"Radical Discipleship to Jesus"

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Notwithstanding any of my previous commentary on the book , we then have passages like these:

from Transfiguration
Fr. John Dear

I can think of no greater life than radical discipleship to Jesus. Companionship and friendship with Jesus, and the Gospel work of justice and peace that this life entails, may sound quaint, pious, and naive, if not idealistic or surreal, but I submit, as the saints and martyrs testified, that it is the most authentic and rewarding life. Each one of us can choose to live our days in the company of Jesus, to walk in his footsteps, enter his story,a nd become his friend and companion.

Other than the very narrow focus on what the "Gospel work" entails, this is one of many passages in which Father Dear encourages and expatiates upon the beauty, integrity, and meaning of a life lived for, with, and through Jesus Christ. There are some wonderful passages that describe this life and even give details about how to move from our present lives into this close companionship with Jesus.

Fr. Dear's contention is that this close companionship with Christ will foster a thirst for justice and peace, and that is, without question true.

from Transfiguration
Fr. John Dear

Reliance on Jesus is the heart of the Christian life. The saints testify that the key to their lives was not their great accomplishments, their terrible sufferings, their bold prophecies, or even their astonishing miracles. It was Jesus. Somehow, he had touched them, invited them to follow him, and managed to walk by their side. Through his grace they remained faithful to him, rooting everything they did in their intimate relationship with him. Their lives made sense and bore good fruit because they were centered on Jesus.

All the outstanding figures of the past century exemplify this devotion to Jesus. Dorothy Day, founder of the Catholic Worker, wrote shortly before her death in 1980 that she was grateful and luck because "Jesus has been on my mind nearly every day of my life."

He goes on to list Martin Luther King, Oscar Romero, Mahatma Gandhi, Flannery O'Connor, Thomas Merton, and Philip Berrigan, all of whom he calls "modern-day Saints." And I suppose that is true enough, and yet it reads like a litany of "the usual suspects" in a certain way of thinking. Where is Padre Pio, Fr. Solanus, and other figures of that type in this list of prominent persons of the 20th Century? He does list Mother Teresa, but it seems that his list is rather heavily weighted toward the social activist side of the spectrum.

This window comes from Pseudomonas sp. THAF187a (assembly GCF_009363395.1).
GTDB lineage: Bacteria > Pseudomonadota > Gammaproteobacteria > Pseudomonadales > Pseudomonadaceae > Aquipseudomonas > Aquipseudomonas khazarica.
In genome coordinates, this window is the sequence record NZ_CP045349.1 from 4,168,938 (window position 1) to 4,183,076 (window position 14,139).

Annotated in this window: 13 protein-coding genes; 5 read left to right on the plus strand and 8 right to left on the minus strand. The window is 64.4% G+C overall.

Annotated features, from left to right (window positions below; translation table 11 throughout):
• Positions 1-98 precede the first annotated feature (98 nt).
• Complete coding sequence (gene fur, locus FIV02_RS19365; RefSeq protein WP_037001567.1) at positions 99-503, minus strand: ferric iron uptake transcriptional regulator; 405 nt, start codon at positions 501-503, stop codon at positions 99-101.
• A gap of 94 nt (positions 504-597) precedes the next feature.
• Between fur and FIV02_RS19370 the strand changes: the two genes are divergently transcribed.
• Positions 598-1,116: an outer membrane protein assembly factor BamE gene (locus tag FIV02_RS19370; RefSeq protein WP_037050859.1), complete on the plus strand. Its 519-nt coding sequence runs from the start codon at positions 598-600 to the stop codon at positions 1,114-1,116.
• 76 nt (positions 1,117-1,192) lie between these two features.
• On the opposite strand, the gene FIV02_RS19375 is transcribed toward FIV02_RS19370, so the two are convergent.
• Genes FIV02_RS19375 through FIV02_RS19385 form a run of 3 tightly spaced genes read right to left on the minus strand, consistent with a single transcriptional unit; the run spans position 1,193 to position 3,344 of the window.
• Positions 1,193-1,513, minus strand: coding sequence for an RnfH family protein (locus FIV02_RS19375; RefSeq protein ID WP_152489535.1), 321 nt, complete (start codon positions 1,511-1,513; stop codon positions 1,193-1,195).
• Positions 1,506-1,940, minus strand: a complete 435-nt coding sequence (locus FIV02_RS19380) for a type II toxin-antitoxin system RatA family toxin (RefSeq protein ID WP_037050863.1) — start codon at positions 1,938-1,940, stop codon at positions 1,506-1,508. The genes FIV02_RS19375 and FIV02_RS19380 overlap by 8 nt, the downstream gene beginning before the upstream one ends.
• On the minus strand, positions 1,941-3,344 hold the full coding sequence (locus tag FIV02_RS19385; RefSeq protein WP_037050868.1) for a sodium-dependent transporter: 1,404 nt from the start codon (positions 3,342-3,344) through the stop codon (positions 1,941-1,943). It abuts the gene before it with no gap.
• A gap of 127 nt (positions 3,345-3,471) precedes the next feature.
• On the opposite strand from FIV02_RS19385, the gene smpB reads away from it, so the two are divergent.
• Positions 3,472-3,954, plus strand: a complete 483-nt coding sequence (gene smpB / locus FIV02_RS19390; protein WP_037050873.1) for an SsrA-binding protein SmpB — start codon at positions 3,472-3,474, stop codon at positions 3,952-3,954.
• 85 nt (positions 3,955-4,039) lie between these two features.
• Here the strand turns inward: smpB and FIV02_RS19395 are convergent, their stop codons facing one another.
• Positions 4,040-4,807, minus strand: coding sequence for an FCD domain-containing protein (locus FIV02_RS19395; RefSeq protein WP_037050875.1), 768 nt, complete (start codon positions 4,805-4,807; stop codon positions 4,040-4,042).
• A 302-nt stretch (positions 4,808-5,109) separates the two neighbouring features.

But then, one must grant another's preferences and biases. No list of outstanding figures of the 20th century will include everyone. But one must wonder at such a list that excludes Pope John Paul II among others.

Oh well, I guess I've shown my hand.

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My feelings exactly. A convergence on principles, a divergence on practicals. You want to make the most of the former and the least of the latter, without going too far with either.

But then, one must grant another's preferences and biases.

Very true. And a good answer to some of Tom's quibbles.

But one must wonder at such a list that excludes Pope John Paul II among others.

Wonder indeed because JPII was one of the great advocates of non-violence in the 20th Century, from when he refused to take up arms against the Nazis to his staunch opposition to war and his strong teaching statements against all violence (quoted in the Compendium of the Social Doctrine of the Church).

To completely follow JPII, one needs to join his opposition to all violence.

God Bless

Perhaps this reflection will help :-


God Bless



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This page contains a single entry by Steven Riddle published on February 15, 2007 8:12 AM.

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